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Tips for Building a Better Budget for your Business

AUTHOR: Kevin Jaskolka

Building a budget for your company is like establishing a roadmap to determine where you intend your business to go. Getting numbers on paper that will track cash on hand, expenses and the necessary revenue to keep the business growing is a good way to commit to a concrete plan and can help you foresee future needs and problems that may arise.

You know your trade, and assuming that you’re starting a business, you know it well - however, you might need some tips for building a useful budget for funding operations, expanding and generating income. Here are four tips for building a better budget for your business.

  1. Cover the basics, and cover them well:

Make the estimate for your sales and other revenues as accurate as possible, but lean conservative, Inc. magazine suggested. While any business owner would like to project that their sales will double over the next year, it's best to use last year’s actual sales numbers as a baseline for growth predictions. If you’re starting a new business, do your research - talk to other business owners in the same field as you and do thorough market research.

Next, determine total costs and expenses. These are the figures that determine how much it will cost for your business to earn revenue. While it may not be perfect math - factors will vary, like inflation and price increases - you can divide these costs into three categories:

  • Fixed costs: These expenses stay the same, regardless of your sales. They include insurance, rent and leased furniture and equipment.
  • Variable costs: These correlate with your sales volumes and can include the cost of raw materials used to make your products or complete your services, your inventory, and freight.
  • Semi-variable costs: These can be influenced by the volume of business, and consist of salaries, telecommunications and advertising.

Lastly, to estimate profits, you can subtract your costs from your revenues. The Small Business Administration recommends checking in with accountants, trade associations or bankers to make sure that you have an appropriate profit. Once you’re aware of your profit, you’ll be able to plan ahead - like purchasing new equipment, hiring new staff or moving locations.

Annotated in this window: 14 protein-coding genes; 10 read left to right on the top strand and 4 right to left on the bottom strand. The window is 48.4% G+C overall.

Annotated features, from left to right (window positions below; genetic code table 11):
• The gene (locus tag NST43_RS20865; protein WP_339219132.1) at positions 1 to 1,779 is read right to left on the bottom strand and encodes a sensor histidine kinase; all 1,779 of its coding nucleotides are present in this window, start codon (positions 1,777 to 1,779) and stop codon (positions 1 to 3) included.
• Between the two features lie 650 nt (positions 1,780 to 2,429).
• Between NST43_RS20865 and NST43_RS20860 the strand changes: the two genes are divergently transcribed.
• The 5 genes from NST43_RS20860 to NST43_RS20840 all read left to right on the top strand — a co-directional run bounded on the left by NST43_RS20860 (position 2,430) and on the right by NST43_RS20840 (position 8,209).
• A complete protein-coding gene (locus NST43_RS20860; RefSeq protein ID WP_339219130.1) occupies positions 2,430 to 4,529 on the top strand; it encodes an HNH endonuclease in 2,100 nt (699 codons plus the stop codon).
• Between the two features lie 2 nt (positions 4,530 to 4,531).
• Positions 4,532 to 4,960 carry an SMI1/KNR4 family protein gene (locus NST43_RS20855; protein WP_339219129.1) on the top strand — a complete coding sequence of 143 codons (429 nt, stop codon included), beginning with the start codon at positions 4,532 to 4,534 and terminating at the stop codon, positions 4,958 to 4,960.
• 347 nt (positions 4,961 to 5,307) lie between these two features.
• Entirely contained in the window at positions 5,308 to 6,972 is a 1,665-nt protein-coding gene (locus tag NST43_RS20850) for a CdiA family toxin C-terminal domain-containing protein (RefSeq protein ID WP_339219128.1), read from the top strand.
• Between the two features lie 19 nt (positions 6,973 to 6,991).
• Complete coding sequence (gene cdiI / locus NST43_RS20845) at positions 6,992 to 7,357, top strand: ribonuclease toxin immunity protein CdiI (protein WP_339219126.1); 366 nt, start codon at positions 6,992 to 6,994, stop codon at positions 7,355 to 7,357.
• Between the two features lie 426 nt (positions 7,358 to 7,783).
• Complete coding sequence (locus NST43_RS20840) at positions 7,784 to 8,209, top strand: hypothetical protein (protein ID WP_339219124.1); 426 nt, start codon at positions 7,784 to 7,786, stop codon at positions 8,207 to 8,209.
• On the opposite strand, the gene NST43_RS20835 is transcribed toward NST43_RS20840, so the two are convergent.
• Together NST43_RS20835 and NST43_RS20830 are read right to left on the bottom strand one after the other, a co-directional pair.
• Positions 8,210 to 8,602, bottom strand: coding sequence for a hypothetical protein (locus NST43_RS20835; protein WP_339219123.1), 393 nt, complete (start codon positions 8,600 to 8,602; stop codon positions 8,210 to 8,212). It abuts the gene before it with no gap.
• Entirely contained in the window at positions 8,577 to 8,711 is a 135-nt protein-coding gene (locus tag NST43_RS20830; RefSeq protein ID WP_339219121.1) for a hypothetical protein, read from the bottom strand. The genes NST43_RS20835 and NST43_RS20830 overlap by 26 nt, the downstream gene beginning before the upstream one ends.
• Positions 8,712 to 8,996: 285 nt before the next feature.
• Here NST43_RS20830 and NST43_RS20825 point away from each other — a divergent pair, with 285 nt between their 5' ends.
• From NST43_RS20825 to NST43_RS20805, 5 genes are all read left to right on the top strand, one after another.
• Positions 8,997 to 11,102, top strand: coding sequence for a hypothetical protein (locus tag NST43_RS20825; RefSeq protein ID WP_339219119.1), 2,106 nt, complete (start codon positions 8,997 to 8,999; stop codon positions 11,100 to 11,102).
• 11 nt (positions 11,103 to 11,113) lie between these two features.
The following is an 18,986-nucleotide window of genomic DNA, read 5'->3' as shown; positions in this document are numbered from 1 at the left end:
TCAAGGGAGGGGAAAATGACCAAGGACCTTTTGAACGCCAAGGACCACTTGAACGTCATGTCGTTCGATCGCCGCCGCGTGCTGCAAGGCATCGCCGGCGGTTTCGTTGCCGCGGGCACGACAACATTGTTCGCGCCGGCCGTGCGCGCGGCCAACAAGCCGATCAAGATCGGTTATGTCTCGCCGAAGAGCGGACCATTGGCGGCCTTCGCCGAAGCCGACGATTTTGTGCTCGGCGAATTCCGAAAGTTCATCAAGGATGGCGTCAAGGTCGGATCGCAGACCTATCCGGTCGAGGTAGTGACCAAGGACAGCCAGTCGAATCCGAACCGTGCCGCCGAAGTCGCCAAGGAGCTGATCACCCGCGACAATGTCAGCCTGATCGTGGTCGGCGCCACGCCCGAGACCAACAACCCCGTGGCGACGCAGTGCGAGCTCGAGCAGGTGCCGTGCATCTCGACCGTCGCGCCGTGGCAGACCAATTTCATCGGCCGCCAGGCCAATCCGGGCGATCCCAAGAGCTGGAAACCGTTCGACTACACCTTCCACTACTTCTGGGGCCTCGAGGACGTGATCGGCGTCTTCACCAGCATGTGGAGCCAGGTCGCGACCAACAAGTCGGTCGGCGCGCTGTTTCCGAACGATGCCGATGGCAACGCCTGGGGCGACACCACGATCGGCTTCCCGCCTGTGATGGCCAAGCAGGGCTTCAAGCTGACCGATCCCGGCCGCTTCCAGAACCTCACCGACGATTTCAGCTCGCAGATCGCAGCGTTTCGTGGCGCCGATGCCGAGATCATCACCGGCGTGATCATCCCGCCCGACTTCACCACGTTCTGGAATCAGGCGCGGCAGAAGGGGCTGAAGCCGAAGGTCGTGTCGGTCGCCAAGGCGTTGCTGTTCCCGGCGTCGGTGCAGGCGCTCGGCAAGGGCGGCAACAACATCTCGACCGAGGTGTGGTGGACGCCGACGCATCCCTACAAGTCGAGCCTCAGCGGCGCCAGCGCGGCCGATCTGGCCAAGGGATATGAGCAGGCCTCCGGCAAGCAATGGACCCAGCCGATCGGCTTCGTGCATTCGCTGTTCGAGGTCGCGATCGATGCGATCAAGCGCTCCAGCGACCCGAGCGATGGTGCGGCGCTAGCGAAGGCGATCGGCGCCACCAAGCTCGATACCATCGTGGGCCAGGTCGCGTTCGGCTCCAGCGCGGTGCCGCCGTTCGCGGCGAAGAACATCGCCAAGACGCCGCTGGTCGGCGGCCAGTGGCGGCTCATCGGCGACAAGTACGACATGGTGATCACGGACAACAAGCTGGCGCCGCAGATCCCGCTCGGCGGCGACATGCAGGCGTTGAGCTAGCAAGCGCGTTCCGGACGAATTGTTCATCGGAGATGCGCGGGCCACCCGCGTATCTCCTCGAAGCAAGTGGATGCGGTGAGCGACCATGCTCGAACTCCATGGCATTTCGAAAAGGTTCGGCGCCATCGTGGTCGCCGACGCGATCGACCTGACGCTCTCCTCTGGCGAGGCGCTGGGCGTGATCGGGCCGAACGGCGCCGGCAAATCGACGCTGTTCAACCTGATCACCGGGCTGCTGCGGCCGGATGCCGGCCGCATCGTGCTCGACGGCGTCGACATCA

1. Pay attention to your sales cycle

Many businesses have the ebb and flow of busy and slow seasons. It is important to keep those in mind when considering your expenses, as an off-season can impact profits. Consider using slow periods to plan for your sales boom, as Business News Daily suggests. Downtime can be used to ramp up marketing efforts and planning, so you can work toward promoting profit generation. To keep customers coming in when there’s less foot traffic or less demand, you’ll need to plan creative strategies ahead of time. When creating a budget for the year, reserve extra money in the bank - hopefully accumulated from the more busy season - so that you have a safety net if profit generation isn’t what you expected it to be. Keeping the costs down during the off-season and having backup finances will ease stress during this time.

  1. Understand your risks

Most business owners would agree that business ventures, regardless of field, have their own risks. There are countless ways they can financially impact your company. When planning your financial future and getting numbers down on a spreadsheet, it is vital that you keep in mind short- and long-term risk factors - things often out of your control - but that will affect you nonetheless. Things to consider include:

  • Changes in the minimum wage
  • Changes in health care requirements
  • Your geography (weather, risk of national disaster)
  • Reliance on seasonal workers
  • Government regulations
  • Competition in the area

To strategize against risk, consider both external and internal factors. Don’t wait before taking actions against them, either - if your business plan is solid, you’ll have a strategy to deal with them head-on before they become too big to handle. Document any known risks, either that you have firsthand experience dealing within your business or that have affected others in your field. Business tends to be cyclical, so you can expect to see similar risks repeat themselves.

  1. Overestimate your expenses

Owning a business relies on a lot of planning, but also on being able to react to the unexpected. To a degree, you can account for surprises in your business budget. You can’t always determine when something may go over budget - but you can give yourself some necessary wiggle room. To counteract potential disastrous, unexpected expenses, business owners can shield themselves by budgeting slightly over anticipated line-item costs so that there’s a level of preparedness in place if spending goes over.

Creating a thorough budget for your business can help put your mind at ease, and make you more prepared for the next year. Contact Select Funding today to learn more about how short term funding or equipment leasing can help you build a smarter budget.

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